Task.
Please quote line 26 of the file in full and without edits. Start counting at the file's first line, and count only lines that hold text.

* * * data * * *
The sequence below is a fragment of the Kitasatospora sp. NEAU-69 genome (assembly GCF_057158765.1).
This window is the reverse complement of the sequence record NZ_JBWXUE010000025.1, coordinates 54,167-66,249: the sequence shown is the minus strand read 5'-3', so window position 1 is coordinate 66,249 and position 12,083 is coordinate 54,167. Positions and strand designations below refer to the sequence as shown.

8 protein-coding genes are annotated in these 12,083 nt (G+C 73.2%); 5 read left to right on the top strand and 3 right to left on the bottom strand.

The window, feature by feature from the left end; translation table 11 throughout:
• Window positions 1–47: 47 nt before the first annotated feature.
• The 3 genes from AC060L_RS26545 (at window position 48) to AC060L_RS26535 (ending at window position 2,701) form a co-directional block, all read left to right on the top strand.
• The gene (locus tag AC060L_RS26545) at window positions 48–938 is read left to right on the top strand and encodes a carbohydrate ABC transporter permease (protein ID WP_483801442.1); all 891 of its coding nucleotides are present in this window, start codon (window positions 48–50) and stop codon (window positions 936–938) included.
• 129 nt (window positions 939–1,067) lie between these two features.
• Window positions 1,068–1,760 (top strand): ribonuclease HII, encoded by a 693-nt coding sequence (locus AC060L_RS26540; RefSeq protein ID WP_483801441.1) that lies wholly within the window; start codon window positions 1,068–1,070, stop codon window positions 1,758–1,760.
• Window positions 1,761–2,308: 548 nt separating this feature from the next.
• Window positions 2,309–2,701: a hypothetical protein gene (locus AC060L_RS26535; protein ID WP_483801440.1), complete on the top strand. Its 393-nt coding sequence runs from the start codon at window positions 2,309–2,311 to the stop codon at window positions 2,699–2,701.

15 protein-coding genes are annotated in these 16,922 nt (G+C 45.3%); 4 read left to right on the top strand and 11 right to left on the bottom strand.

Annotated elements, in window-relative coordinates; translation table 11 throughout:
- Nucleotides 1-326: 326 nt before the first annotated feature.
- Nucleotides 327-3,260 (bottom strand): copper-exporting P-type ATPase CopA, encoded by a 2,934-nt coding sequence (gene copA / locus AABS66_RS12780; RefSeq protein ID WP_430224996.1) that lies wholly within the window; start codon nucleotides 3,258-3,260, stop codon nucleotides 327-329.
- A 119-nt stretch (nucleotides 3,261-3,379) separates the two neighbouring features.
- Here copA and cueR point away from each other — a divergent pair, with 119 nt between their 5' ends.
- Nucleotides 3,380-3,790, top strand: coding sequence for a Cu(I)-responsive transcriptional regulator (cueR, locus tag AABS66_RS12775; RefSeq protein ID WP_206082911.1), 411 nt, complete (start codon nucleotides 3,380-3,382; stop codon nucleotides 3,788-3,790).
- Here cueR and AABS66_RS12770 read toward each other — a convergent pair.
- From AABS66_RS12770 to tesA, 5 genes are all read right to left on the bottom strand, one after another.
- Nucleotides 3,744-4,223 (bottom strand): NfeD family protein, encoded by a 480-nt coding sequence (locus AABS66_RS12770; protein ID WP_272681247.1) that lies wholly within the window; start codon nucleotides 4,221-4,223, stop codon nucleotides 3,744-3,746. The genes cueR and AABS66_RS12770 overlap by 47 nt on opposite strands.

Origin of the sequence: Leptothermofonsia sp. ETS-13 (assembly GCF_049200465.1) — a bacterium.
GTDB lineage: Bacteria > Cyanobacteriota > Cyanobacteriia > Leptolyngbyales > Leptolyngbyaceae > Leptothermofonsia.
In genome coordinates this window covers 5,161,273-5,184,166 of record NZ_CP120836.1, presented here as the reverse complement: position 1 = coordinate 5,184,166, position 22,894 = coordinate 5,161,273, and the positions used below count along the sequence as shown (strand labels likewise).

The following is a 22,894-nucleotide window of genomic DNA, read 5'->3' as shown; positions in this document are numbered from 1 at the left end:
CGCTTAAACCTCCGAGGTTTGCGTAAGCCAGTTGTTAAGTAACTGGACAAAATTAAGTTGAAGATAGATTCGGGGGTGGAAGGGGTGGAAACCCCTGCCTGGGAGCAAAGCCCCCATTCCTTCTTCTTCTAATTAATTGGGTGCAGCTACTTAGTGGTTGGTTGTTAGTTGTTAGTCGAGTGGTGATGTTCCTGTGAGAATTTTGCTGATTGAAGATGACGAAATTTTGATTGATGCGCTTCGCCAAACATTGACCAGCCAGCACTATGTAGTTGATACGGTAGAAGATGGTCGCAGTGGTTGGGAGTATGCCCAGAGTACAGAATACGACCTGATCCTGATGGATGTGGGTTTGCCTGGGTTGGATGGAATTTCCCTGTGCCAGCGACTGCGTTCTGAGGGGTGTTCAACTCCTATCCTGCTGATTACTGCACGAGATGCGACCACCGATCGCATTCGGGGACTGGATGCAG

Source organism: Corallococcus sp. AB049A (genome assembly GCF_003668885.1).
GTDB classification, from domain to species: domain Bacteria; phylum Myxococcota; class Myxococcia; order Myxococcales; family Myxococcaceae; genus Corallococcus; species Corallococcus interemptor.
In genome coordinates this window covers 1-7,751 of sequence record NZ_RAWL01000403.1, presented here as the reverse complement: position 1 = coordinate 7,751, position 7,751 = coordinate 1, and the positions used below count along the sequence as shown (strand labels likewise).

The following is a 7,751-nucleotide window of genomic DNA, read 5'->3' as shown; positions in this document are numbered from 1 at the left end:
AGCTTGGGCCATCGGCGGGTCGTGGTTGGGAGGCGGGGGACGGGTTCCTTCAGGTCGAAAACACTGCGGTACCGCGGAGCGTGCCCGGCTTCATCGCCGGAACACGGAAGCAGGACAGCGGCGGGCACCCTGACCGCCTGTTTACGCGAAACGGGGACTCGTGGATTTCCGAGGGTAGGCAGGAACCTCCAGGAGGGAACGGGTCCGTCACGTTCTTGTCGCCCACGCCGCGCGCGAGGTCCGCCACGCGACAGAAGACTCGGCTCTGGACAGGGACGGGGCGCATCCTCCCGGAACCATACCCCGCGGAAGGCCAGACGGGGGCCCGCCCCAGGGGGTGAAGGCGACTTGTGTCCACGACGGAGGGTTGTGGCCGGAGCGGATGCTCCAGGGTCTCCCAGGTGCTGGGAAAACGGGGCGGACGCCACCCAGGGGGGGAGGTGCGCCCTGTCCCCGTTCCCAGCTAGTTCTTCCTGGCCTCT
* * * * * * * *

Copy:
CGCTTAAACCTCCGAGGTTTGCGTAAGCCAGTTGTTAAGTAACTGGACAAAATTAAGTTGAAGATAGATTCGGGGGTGGAAGGGGTGGAAACCCCTGCCTGGGAGCAAAGCCCCCATTCCTTCTTCTTCTAATTAATTGGGTGCAGCTACTTAGTGGTTGGTTGTTAGTTGTTAGTCGAGTGGTGATGTTCCTGTGAGAATTTTGCTGATTGAAGATGACGAAATTTTGATTGATGCGCTTCGCCAAACATTGACCAGCCAGCACTATGTAGTTGATACGGTAGAAGATGGTCGCAGTGGTTGGGAGTATGCCCAGAGTACAGAATACGACCTGATCCTGATGGATGTGGGTTTGCCTGGGTTGGATGGAATTTCCCTGTGCCAGCGACTGCGTTCTGAGGGGTGTTCAACTCCTATCCTGCTGATTACTGCACGAGATGCGACCACCGATCGCATTCGGGGACTGGATGCAG